Monday, November 11, 2013

It's Monday! What are You Reading? Nonfiction Books

Jen Vincent and Kellee Moye cohost It's Monday! What Are You Reading weekly on their blogs.   To see what others are reading and recommending each Monday, or to participate, be sure to check out their blogs Teach Mentor Texts and Unleashing Readers

We are currently at the beginning of our nonfiction unit in reading workshop so I read a few new nonfiction books this weekend and loved them all! 

I think elephants are fascinating animals so I naturally gravitate toward books about elephants in bookstores/libraries.  I heard about Elephants by Steve Bloom at a TCRWP workshop last school year, but it was out of print at the time and completely forgot about it until this weekend when I saw it on the shelf at the library. It is back to being available to buy so I will have to add this to my personal collection soon! This is now my all time favorite nonfiction book about elephants and I can't wait to share it with my students this week. 

The photographs in this book are gorgeous and I love how the book begins with a nonfiction poem about elephants! This book is also a great example to use when teaching students text structure because it has various structures throughout it. For example, one double- page spread compares the African and Asian elephant to one another and has photos to help show the differences between the two.  Other double-page spreads focus on describing one part of the elephants body such as trunks, tusks, ears, feet, etc. I will definitely be using this book to help teach various forms of note-taking by using the text structures. 

I also love how the author talks to the reader throughout the book and gives us real life examples so we can understand the facts such as looking at a pint of milk to understand and visualize that a baby elephant drinks about 20 of those a day! Or by saying that an adult male eats about 700 pounds of food a day, which is equivalent to eating 2,000 apples or 700 loaves of bread. Also kids will laugh at this fact - elephants make about 80 pounds of dung a day which is about as high as a pile of 240 apples! I love these comparisons for kids! Definitely get your hands on this nonfiction book and enjoy!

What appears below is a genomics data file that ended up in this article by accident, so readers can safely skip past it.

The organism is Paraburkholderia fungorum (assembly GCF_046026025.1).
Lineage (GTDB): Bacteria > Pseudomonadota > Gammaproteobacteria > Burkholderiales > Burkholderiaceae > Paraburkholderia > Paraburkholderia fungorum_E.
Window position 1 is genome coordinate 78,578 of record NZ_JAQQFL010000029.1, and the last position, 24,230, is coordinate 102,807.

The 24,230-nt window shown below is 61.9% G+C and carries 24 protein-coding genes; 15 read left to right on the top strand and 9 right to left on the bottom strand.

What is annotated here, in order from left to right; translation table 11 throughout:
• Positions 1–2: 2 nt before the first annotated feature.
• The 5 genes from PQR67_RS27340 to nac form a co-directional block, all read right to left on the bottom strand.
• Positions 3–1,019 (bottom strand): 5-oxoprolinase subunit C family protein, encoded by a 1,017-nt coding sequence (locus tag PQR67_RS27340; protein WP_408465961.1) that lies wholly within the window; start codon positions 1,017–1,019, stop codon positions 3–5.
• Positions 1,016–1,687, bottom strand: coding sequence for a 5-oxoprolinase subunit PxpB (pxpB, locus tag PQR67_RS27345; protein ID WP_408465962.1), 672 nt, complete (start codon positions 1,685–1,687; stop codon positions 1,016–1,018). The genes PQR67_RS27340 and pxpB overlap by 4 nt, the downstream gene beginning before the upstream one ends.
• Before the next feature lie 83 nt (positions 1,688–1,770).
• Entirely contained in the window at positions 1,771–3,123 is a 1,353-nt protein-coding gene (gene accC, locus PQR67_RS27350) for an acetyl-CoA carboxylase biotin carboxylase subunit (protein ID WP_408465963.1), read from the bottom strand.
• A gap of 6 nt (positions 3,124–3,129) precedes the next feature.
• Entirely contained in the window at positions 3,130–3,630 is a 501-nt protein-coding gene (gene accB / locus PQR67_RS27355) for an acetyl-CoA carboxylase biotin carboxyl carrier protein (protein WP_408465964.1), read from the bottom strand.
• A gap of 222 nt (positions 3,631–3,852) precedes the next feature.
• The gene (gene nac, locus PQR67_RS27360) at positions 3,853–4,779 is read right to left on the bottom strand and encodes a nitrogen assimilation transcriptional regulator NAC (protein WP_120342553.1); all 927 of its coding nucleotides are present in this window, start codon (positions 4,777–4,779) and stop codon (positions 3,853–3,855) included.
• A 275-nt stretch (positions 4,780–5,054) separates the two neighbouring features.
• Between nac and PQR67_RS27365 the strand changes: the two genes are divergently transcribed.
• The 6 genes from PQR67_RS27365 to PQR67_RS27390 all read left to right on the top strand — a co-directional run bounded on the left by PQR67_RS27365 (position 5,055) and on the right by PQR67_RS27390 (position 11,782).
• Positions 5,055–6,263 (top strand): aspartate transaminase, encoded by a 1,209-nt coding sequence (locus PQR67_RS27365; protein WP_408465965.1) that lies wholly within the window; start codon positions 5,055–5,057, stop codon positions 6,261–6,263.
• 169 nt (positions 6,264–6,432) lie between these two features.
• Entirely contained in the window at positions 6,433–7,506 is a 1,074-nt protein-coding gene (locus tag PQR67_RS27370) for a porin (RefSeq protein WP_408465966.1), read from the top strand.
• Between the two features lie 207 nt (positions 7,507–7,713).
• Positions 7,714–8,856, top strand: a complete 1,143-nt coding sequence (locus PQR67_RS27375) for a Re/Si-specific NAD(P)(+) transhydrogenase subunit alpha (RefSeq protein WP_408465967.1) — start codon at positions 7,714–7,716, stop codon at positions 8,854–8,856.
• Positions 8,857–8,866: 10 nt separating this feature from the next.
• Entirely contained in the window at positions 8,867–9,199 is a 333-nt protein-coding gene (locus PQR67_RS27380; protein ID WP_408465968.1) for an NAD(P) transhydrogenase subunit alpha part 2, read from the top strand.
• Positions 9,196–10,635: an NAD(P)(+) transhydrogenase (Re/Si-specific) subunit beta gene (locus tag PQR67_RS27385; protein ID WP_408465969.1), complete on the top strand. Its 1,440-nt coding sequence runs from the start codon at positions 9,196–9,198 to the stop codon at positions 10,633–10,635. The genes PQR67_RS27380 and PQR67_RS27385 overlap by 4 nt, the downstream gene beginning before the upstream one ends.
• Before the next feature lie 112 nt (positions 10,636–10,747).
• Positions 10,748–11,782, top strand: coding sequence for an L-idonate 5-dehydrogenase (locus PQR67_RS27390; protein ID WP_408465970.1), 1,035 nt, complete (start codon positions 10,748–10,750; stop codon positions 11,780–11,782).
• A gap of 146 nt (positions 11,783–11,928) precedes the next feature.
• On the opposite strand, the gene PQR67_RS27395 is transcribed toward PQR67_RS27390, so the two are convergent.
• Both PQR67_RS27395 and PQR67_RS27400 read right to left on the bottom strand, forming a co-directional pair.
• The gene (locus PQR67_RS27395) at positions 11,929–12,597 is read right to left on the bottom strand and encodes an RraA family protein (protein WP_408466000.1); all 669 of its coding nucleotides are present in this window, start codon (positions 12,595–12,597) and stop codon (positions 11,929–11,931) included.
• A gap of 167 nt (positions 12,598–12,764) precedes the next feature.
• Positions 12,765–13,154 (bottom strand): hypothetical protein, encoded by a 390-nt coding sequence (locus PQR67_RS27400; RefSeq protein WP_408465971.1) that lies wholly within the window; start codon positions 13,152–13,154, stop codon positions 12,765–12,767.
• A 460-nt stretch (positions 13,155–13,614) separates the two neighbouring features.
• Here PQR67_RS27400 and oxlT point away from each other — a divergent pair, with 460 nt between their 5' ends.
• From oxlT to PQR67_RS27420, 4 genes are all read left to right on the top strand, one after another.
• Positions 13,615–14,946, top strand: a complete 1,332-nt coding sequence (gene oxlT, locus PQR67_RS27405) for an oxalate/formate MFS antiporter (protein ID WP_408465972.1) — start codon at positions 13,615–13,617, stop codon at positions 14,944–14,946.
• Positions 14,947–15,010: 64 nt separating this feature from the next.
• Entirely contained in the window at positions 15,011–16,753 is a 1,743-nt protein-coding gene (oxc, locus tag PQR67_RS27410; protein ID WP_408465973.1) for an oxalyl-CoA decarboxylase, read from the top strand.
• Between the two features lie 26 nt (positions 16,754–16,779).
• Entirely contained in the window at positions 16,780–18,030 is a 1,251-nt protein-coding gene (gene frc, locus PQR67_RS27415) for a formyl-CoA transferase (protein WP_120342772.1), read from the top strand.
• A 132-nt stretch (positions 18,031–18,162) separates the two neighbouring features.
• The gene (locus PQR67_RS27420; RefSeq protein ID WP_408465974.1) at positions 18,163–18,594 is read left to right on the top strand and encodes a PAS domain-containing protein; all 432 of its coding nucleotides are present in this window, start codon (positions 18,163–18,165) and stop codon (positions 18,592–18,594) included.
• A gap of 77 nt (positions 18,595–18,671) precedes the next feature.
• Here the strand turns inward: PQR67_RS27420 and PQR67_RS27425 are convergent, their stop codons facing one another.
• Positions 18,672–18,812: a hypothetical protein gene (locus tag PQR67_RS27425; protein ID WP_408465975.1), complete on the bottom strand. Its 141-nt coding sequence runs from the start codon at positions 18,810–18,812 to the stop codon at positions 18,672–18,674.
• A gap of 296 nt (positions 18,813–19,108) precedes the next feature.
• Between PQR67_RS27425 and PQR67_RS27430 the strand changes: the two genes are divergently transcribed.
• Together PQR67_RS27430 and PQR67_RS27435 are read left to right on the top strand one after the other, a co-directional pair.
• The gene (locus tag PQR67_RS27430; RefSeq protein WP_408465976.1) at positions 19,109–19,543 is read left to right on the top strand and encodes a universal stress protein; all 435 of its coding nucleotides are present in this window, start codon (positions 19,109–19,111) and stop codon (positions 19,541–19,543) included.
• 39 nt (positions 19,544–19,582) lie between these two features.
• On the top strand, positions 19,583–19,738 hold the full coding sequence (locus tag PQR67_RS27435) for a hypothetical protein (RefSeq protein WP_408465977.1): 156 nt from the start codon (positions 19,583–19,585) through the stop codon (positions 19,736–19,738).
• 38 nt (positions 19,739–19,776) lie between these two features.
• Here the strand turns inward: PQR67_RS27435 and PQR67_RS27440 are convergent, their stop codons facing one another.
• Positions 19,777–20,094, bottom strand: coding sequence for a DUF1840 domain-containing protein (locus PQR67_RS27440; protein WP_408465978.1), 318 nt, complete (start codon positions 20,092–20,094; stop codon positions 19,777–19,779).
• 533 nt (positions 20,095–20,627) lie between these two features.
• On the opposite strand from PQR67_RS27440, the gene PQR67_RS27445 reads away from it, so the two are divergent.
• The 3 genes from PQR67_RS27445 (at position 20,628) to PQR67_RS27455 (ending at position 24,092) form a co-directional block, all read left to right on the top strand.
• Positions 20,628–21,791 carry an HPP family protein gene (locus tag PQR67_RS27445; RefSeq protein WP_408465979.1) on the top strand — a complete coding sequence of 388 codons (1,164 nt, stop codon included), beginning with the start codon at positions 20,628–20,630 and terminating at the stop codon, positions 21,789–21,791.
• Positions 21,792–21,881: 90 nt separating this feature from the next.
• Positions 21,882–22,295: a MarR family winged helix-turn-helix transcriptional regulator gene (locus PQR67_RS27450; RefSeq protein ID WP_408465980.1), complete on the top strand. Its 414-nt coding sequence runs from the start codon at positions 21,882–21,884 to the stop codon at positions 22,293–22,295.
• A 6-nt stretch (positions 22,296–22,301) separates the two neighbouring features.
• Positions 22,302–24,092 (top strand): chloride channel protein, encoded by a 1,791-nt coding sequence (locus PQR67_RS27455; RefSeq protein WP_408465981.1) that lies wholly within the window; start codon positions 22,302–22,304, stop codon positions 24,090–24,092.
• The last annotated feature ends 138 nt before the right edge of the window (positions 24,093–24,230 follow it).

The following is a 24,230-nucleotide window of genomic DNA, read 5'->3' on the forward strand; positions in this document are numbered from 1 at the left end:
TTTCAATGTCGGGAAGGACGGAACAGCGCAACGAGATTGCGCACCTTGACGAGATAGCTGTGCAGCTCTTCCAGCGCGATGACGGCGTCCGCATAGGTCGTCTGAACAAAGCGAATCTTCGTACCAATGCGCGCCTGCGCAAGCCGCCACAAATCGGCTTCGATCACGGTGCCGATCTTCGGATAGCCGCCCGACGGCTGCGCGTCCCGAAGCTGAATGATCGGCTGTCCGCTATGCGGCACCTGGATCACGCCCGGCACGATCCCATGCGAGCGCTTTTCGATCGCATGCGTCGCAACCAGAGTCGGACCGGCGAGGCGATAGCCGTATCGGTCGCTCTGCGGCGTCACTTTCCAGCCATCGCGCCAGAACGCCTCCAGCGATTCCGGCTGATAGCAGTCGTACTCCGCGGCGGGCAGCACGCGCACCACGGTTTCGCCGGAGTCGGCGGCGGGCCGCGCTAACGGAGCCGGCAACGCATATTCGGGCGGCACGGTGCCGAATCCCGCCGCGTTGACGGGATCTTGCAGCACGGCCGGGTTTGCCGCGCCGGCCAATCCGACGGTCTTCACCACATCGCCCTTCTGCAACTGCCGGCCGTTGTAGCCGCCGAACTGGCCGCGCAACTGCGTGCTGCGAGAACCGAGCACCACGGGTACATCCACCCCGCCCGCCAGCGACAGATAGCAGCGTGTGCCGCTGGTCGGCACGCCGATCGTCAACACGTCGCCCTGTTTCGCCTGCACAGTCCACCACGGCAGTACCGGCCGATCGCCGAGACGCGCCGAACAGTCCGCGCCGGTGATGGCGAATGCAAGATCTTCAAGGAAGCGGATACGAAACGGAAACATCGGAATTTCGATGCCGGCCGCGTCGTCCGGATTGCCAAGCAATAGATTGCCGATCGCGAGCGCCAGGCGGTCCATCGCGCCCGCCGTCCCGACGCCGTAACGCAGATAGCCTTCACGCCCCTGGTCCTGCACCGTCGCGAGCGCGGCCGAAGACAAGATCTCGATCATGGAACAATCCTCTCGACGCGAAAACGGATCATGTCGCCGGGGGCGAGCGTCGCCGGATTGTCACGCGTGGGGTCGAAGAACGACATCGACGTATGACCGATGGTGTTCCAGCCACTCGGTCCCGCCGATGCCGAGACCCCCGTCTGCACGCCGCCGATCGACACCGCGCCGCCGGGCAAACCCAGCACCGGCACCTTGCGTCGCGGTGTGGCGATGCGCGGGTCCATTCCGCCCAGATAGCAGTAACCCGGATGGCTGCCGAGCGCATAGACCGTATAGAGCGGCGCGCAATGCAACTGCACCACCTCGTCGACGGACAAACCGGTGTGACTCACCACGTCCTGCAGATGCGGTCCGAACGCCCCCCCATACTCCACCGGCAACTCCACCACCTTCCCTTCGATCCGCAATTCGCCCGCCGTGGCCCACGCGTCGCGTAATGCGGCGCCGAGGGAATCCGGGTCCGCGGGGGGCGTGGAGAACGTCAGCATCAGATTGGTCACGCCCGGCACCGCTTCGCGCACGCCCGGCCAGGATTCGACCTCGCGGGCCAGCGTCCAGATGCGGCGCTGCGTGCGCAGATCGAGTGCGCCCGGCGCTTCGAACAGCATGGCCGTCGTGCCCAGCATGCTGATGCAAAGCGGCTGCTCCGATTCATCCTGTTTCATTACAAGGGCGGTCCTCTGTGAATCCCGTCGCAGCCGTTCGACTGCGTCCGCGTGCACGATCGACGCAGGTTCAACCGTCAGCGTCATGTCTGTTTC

I love Melissa Stewart's series Which Animal is Which? and used Shark or Dolphin? in my classroom a lot last year during our nonfiction unit.  So I was very excited when one of my colleagues shared this new Lightning Bolt series by Buffy Silverman, which also compares animals - thank you Tamara! I think ostriches are interesting so I was happy to see Can You Tell an Ostrich from an Emu as one of the books in the series.  This series includes books on various animals so definitely check out Buffy Silverman's website to see which animals she compares in this series, along with her many other nonfiction books! Enjoy!

I think sharks are fascinating, and so do the majority of students each year, so I have a collection of nonfiction shark books in my classroom library and am always looking for new titles.  At my local library this weekend, I came across this Shark Fact Files series by Sara Green and each book in the series focuses on a different type of shark.  I read three of them this weekend and one of my favorites was The Mako Shark.  I like how the author engages the reader right away by putting them into the moment with the shark in the water.  The details, photos, labels, and boxed information throughout the book help teach the reader important information about the type of shark.  At the back of each book, there is a "To Learn More" page that lists other book titles about the type of shark as well as steps to search online using to learn more about sharks as well as other animals.  I will definitely be sharing this series and online resource with my students this week!

Enjoy reading this week! :)


  1. Thanks for posting the nonfiction suggestions. I'm always on the look out for good nonfiction books.

  2. All these look so good, Melanie. I'll pass your post on to our librarian. We have lots of non-fiction in the library for student research. Your reviews are so detailed too-will be helpful! Thanks!

  3. Hi there Melanie, these are wonderful nonfiction titles! You should share this as well to the kidlitosphere's Nonfiction Monday meme which I occasionally join alongside Monday reading.